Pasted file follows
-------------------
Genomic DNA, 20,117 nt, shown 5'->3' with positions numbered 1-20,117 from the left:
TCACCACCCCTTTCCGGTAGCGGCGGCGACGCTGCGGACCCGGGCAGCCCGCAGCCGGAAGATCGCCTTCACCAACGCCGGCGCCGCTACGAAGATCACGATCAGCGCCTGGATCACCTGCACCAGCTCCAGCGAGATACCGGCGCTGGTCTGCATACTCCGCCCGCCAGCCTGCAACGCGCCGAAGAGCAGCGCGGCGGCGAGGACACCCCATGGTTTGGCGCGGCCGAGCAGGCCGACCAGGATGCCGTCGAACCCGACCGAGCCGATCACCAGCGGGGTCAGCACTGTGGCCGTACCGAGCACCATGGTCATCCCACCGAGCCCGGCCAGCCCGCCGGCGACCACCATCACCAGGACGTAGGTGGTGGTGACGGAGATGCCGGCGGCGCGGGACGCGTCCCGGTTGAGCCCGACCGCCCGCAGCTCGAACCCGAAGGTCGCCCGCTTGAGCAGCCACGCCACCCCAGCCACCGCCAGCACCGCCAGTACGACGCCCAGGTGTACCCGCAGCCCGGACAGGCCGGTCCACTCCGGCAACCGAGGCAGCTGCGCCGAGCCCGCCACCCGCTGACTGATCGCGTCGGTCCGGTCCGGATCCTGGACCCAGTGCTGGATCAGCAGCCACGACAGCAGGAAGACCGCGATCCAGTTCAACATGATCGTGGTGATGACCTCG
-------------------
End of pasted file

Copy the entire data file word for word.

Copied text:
Genomic DNA, 20,117 nt, shown 5'->3' with positions numbered 1-20,117 from the left:
TCACCACCCCTTTCCGGTAGCGGCGGCGACGCTGCGGACCCGGGCAGCCCGCAGCCGGAAGATCGCCTTCACCAACGCCGGCGCCGCTACGAAGATCACGATCAGCGCCTGGATCACCTGCACCAGCTCCAGCGAGATACCGGCGCTGGTCTGCATACTCCGCCCGCCAGCCTGCAACGCGCCGAAGAGCAGCGCGGCGGCGAGGACACCCCATGGTTTGGCGCGGCCGAGCAGGCCGACCAGGATGCCGTCGAACCCGACCGAGCCGATCACCAGCGGGGTCAGCACTGTGGCCGTACCGAGCACCATGGTCATCCCACCGAGCCCGGCCAGCCCGCCGGCGACCACCATCACCAGGACGTAGGTGGTGGTGACGGAGATGCCGGCGGCGCGGGACGCGTCCCGGTTGAGCCCGACCGCCCGCAGCTCGAACCCGAAGGTCGCCCGCTTGAGCAGCCACGCCACCCCAGCCACCGCCAGCACCGCCAGTACGACGCCCAGGTGTACCCGCAGCCCGGACAGGCCGGTCCACTCCGGCAACCGAGGCAGCTGCGCCGAGCCCGCCACCCGCTGACTGATCGCGTCGGTCCGGTCCGGATCCTGGACCCAGTGCTGGATCAGCAGCCACGACAGCAGGAAGACCGCGATCCAGTTCAACATGATCGTGGTGATGACCTCG